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As for the character work, Mandvi interrogates Talbot’s motives to help the seven schoolgirls in his subplot, and since it’s the only real attempt to explore a character’s psychology, it is by default the best subplot in an episode of The Brink so far. Mandvi takes some (unfortunately) necessary shortcuts to get to the final scene by playing up the friendship between Talbot and Rafiq (They smoke a joint together! They’re joking around!), as well as building up Talbot as a hero by negotiating a deal with the Chinese agricultural attaché to help smuggle the girls back into Pakistan. However, when Talbot receives a phone call from Larsen at the last minute ordering him to keep the girls in the embassy so Raja can take credit for releasing them, he’s finally squandered all of his good will with Rafiq and his sister.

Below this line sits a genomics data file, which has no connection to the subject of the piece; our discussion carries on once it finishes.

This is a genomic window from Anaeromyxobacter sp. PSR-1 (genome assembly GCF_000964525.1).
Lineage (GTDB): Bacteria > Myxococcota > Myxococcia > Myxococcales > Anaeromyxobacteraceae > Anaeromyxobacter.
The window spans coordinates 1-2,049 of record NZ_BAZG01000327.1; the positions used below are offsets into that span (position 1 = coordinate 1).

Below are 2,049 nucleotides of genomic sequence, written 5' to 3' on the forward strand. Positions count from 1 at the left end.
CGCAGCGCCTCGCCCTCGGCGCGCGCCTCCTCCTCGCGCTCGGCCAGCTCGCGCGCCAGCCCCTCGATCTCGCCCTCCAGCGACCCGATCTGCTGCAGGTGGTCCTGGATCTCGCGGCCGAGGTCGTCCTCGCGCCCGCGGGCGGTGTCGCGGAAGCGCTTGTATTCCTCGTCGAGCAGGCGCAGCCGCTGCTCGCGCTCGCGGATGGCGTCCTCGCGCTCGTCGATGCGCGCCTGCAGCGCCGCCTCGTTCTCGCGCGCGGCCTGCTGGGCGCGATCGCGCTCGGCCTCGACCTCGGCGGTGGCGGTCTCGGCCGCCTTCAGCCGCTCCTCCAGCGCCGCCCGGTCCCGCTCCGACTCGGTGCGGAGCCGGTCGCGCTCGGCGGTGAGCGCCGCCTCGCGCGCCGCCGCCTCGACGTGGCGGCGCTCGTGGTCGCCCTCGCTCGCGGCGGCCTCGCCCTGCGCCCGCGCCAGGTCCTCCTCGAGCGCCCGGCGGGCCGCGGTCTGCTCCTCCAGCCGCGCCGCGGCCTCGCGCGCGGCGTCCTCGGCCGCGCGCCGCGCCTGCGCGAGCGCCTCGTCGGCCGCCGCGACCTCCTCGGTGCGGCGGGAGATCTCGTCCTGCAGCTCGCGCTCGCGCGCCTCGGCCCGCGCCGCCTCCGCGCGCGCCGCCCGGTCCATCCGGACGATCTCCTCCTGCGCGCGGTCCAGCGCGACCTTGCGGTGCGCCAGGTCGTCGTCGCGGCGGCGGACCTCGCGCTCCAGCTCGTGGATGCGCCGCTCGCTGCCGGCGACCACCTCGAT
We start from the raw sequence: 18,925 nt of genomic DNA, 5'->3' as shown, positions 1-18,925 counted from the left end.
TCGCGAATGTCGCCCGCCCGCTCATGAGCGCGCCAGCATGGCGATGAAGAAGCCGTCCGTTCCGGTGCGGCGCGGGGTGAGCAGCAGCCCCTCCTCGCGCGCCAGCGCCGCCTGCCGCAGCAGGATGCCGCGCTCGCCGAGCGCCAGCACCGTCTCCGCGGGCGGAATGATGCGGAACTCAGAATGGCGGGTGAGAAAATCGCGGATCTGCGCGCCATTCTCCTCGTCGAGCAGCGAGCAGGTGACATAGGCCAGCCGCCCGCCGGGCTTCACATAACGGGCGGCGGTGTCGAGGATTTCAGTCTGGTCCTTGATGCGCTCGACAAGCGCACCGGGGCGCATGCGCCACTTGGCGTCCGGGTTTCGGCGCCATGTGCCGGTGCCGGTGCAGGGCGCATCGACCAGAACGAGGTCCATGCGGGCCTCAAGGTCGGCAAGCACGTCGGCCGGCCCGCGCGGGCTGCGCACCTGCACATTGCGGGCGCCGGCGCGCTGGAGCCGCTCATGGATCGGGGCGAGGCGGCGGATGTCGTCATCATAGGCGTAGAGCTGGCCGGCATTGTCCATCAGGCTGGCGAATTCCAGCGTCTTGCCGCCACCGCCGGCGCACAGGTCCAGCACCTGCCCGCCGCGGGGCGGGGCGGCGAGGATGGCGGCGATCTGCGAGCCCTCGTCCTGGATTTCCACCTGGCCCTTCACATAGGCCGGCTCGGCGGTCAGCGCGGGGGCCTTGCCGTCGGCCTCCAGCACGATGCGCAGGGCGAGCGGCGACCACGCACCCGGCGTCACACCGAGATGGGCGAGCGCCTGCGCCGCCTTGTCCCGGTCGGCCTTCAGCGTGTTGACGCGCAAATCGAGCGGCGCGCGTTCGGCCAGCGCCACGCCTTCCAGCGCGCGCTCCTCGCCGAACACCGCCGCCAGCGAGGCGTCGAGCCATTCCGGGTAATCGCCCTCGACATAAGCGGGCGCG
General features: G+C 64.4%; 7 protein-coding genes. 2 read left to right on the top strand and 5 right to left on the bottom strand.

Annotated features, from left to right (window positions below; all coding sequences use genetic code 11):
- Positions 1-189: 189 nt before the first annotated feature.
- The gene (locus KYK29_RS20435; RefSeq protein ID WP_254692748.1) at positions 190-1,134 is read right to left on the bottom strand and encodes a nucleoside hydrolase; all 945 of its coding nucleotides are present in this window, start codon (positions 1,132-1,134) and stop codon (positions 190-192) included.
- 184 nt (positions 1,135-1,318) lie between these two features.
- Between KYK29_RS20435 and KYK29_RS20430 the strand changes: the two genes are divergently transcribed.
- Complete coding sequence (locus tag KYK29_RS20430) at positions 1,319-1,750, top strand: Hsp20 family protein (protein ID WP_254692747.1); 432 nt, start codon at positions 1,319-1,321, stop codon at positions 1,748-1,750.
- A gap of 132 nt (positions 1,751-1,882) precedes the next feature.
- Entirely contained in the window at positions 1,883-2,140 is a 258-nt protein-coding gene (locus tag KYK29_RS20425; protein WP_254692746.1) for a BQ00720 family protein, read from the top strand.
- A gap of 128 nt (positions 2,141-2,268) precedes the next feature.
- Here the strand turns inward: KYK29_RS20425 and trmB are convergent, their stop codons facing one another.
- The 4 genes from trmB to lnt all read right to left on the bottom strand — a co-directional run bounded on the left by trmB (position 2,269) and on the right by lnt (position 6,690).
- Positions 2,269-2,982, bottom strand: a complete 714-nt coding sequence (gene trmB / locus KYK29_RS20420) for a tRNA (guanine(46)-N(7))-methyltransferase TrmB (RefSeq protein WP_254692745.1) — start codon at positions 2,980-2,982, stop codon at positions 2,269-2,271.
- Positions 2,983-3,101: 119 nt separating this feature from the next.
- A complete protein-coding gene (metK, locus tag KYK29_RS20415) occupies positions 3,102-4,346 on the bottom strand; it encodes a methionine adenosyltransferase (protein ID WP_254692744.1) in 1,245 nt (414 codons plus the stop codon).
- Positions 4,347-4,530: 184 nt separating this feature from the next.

The scene when Talbot and Rafiq argue about Talbot’s shady deal with Larsen is definitely heavy-handed and preachy, but it’s also possibly the only scene in the series to actually explore how decisions made by people in power can radically affect the lives of regular citizens on the ground. Rafiq knows that Talbot is only following Larsen’s orders to save his career, and he finally cuts through his bullshit about “humanity” and the “greater good” to explicitly lay out how Talbot’s decision will hurt the schoolgirls he swore to protect. “Are you trying to save their world?” Rafiq asks. “Because they are human beings whose lives are gonna be destroyed. Maybe you’re trying to save your world. The one where you get to go home and be a hero in fucking Connecticut.” Is the writing a little explicit and obvious? Yes. But it’s also the best scene in The Brink because it’s willing to knock one of its main characters down a peg and mildly demonstrate the cruel effects of American foreign policy. Talbot knows what he’s doing is wrong and yet doesn’t have the heart to let the girls go anyway, and Rafiq is disgusted with Talbot whom he assumed was on his side in spite of his buffoonish qualities. Both Jack Black and Mandvi play the scene quite well and convey their respective feelings of shame and betrayal quite well.